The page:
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Of those heading to the movies this holiday season, plenty should find their way to The Adventures of Tintin. After all, the days off and family overload make the multiplexes very tempting. Add to that the Steven Spielberg directing credit and the motion-capture 3D magic, and it’s no wonder the Ubisoft video-game version hit the shelves before the movie hit the screens.
In those theater seats, a quick and dirty distinction is that some will be new to Tintin, some not. In the U.S., we might guess the native Belgian is not so well known. It’s important to make the distinction, because these two demographics will be seeing two different movies.
The Adventures of Tintin
First, for the newbies: Tintin is primarily for the kids. The puns are bad enough for some children to grasp, which means bad enough to make adults groan. The kids will love the action – so very much action – that often ventures beyond the eye-popping into the ridiculous. One swashbuckling scene in particular seems ready-made for a ride at whichever theme park is in bed with Columbia/Paramount. And there’s an animal sidekick, Snowy. Kids love animal sidekicks.
Second, for the initiated: This could be the kids whose Gen X parents want their offspring to be just a little bit cooler – in that uninterested European way – than their Capri Sun-swilling, Disney-loving peers, and started them early on a diet of Tintin books. (In their original French, of course.) Or it could be the parents themselves, who discovered Tintin during that college study-abroad. It could be quite a few others, too, considering illustrator Hergé began telling his Tintin tales in 1929 – later translated into about a hundred languages. A Tintin figurine even set up residence in the D.C. government’s Wilson Building. Tintin gets around. He has fans far and wide.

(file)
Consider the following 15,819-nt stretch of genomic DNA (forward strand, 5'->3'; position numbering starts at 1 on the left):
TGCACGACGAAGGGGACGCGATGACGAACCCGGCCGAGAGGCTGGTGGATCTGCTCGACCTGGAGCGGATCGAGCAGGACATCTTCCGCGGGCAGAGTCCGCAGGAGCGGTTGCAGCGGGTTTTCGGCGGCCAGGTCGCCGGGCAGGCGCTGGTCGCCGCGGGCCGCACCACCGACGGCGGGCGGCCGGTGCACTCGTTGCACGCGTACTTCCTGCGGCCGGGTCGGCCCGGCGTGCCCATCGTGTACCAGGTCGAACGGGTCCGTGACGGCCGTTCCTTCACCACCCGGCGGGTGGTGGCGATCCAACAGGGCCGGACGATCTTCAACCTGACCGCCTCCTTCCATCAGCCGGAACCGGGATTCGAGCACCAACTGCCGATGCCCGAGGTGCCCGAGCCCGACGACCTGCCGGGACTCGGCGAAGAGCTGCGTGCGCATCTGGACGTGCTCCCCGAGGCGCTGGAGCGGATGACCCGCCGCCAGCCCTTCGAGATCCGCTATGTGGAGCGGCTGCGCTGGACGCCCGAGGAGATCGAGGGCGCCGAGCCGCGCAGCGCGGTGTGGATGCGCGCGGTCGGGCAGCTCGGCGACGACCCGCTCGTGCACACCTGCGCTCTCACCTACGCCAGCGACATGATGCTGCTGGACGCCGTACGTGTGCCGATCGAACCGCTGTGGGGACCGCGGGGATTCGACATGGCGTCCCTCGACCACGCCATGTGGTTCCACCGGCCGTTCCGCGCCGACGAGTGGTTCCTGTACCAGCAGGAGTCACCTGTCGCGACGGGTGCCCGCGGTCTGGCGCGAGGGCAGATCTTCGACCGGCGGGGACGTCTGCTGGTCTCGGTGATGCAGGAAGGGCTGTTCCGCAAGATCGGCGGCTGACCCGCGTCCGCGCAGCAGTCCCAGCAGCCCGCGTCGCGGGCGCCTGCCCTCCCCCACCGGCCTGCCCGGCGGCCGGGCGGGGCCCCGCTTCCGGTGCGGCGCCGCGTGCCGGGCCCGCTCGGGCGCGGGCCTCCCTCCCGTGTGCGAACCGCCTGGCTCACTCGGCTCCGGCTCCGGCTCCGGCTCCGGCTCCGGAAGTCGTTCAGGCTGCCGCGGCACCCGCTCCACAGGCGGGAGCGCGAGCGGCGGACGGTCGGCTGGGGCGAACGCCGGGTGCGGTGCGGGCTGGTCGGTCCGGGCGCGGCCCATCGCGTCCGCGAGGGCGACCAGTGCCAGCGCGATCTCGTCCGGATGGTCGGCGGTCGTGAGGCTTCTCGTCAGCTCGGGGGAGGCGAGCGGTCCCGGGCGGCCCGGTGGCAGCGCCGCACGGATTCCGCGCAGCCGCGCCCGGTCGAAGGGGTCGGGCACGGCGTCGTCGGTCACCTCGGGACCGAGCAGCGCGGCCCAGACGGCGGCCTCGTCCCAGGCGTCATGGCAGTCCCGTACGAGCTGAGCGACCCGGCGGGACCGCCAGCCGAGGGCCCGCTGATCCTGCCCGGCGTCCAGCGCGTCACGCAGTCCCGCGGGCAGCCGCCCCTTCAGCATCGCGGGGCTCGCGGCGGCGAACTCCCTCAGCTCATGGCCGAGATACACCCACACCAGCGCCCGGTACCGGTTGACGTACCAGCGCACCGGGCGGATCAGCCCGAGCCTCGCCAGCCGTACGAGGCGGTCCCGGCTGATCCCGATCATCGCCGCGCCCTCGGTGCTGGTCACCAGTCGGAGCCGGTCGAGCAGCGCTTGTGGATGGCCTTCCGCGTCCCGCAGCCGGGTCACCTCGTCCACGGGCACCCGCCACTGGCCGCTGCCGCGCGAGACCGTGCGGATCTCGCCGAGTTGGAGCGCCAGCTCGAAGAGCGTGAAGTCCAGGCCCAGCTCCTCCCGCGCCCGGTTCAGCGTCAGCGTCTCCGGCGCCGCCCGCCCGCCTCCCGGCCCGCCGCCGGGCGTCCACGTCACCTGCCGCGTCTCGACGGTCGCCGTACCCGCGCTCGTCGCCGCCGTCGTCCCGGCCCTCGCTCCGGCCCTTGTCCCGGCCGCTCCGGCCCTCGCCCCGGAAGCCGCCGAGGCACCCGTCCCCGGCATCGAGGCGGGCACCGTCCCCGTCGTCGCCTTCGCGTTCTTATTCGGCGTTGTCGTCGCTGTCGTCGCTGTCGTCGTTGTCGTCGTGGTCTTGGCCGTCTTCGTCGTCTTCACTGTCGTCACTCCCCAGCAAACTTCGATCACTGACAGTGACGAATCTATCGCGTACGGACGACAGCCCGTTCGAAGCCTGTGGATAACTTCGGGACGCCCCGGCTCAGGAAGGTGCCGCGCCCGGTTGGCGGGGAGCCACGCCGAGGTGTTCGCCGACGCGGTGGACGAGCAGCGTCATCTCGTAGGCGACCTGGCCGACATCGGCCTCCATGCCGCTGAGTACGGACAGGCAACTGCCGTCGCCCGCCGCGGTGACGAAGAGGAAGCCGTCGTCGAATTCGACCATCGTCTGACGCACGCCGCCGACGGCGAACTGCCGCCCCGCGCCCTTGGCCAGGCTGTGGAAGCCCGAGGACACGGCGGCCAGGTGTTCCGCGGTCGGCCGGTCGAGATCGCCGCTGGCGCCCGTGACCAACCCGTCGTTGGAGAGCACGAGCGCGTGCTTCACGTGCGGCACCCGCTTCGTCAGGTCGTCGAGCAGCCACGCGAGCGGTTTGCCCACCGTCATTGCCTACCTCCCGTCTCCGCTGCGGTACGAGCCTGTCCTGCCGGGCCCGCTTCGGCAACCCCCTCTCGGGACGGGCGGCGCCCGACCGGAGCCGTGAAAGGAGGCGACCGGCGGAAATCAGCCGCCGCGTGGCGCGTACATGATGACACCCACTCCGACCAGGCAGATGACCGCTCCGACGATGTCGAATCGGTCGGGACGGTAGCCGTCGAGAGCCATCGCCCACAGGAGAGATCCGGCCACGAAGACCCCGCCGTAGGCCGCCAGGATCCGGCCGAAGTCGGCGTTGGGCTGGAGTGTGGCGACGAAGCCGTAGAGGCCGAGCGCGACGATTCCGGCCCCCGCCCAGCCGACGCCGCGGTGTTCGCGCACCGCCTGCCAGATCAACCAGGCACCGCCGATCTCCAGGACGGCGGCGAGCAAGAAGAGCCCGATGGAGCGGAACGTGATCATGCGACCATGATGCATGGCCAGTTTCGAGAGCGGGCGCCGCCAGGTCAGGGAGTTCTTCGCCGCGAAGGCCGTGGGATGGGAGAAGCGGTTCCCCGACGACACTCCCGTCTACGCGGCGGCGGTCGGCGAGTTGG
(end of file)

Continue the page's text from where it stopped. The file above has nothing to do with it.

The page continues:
Those initiated will be looking for acknowledgment of their devotion. And to a large extent, they get it. Most lovingly is an early scene that has a caricature artist drawing Tintin in Hergé style, which is expanded to include a gallery of all a fan’s favorites. There is the newspaper headline, which will not be as important to fans as the newspaper itself, Le Petit Vingtième, the children’s paper that first featured the youthful reporter with the signature bangs. There are golden crabs galore. On and on, fans will find the cameos.
What they will miss, however, is Snowy. The novices won’t even know what they’re missing. Hergé gave Tintin’s terrier a role that doesn’t translate to the cinema experience. While Snowy only vocalized barks, growls and cries of typical dogs at the hands of Hergé, the books allowed him thought bubbles of a sort. And they were gems. Trying to bring that precious element to the screen would’ve been awkward, at best. To a troubling degree, however, audiences are now denied Snowy’s occasional puzzled observation that, in print, gave readers empathetic comfort. Essentially, ”Tintin, what are you doing? That’s ridiculous.”
But that’s the nature of Tintin: always losing something in translation (the French ”Milou” sounds so much cuter than ”Snowy”), while picking up new fans.
The fans Spielberg and company are aiming for with a blockbuster can be pretty fickle. They demand the razzle-dazzle, which this retooling delivers. It has jettisoned much of the past, which is good. Based on The Secret of the Unicorn, the new narrative sets a course far from the one Hergé plotted. Bianca Castafiore is a Tintin staple, but she was never part of this story. But whereas the latest Star Trek carelessly jettisoned its decades-long legacy, basically claiming the Star Trek universe as it existed too constraining, the Tintin folks’ break with the past is welcome. Some of Hergé’s early 20th century drawings, for example, are considered so racist by today’s standards that books such as 1931’s Tintin in the Congo have been sequestered in adults-only sections of bookstores. If Tintin is to be brought into the 21st century, some of his parts – for both moral and practical reasons – should be left behind.
What remains, at least in this incarnation, is fun. The art is breathtaking, from exotic vistas right down to Captain Haddock’s nostril hairs. Jamie Bell is an ideal voice for Tintin, while Andy Serkis delivers a worthy Haddock. And although there’s no reason to expect Daniel Craig to return to the franchise, his villain’s voice as Ivanovich Sakharine/Red Rackham is seductive.
For the nostalgic, there is Tintin with a wink and a nod. For the newcomers, it’s going to be all about the adventure.
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